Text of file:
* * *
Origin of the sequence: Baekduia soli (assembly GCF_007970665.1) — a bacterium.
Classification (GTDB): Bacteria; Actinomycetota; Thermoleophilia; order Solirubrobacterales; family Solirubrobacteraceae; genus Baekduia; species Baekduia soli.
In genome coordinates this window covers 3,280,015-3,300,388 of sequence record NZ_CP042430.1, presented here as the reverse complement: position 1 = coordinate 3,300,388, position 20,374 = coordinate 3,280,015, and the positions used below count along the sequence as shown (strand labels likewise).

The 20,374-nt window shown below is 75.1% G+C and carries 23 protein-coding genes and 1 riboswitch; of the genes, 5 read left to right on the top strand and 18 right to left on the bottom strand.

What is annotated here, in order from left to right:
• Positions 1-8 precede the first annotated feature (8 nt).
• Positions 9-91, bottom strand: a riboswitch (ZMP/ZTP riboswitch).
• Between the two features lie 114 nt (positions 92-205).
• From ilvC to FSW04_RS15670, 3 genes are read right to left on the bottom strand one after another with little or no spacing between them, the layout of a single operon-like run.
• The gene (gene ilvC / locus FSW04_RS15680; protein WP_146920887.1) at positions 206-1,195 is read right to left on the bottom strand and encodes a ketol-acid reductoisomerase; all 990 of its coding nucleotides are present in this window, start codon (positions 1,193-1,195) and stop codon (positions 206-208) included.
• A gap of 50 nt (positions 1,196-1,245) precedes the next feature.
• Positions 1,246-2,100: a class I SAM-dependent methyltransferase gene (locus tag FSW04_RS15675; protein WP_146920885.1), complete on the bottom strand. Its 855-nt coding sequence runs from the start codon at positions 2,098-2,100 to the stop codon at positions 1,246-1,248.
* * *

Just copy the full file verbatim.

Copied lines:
Origin of the sequence: Baekduia soli (assembly GCF_007970665.1) — a bacterium.
Classification (GTDB): Bacteria; Actinomycetota; Thermoleophilia; order Solirubrobacterales; family Solirubrobacteraceae; genus Baekduia; species Baekduia soli.
In genome coordinates this window covers 3,280,015-3,300,388 of sequence record NZ_CP042430.1, presented here as the reverse complement: position 1 = coordinate 3,300,388, position 20,374 = coordinate 3,280,015, and the positions used below count along the sequence as shown (strand labels likewise).

The 20,374-nt window shown below is 75.1% G+C and carries 23 protein-coding genes and 1 riboswitch; of the genes, 5 read left to right on the top strand and 18 right to left on the bottom strand.

What is annotated here, in order from left to right:
• Positions 1-8 precede the first annotated feature (8 nt).
• Positions 9-91, bottom strand: a riboswitch (ZMP/ZTP riboswitch).
• Between the two features lie 114 nt (positions 92-205).
• From ilvC to FSW04_RS15670, 3 genes are read right to left on the bottom strand one after another with little or no spacing between them, the layout of a single operon-like run.
• The gene (gene ilvC / locus FSW04_RS15680; protein WP_146920887.1) at positions 206-1,195 is read right to left on the bottom strand and encodes a ketol-acid reductoisomerase; all 990 of its coding nucleotides are present in this window, start codon (positions 1,193-1,195) and stop codon (positions 206-208) included.
• A gap of 50 nt (positions 1,196-1,245) precedes the next feature.
• Positions 1,246-2,100: a class I SAM-dependent methyltransferase gene (locus tag FSW04_RS15675; protein WP_146920885.1), complete on the bottom strand. Its 855-nt coding sequence runs from the start codon at positions 2,098-2,100 to the stop codon at positions 1,246-1,248.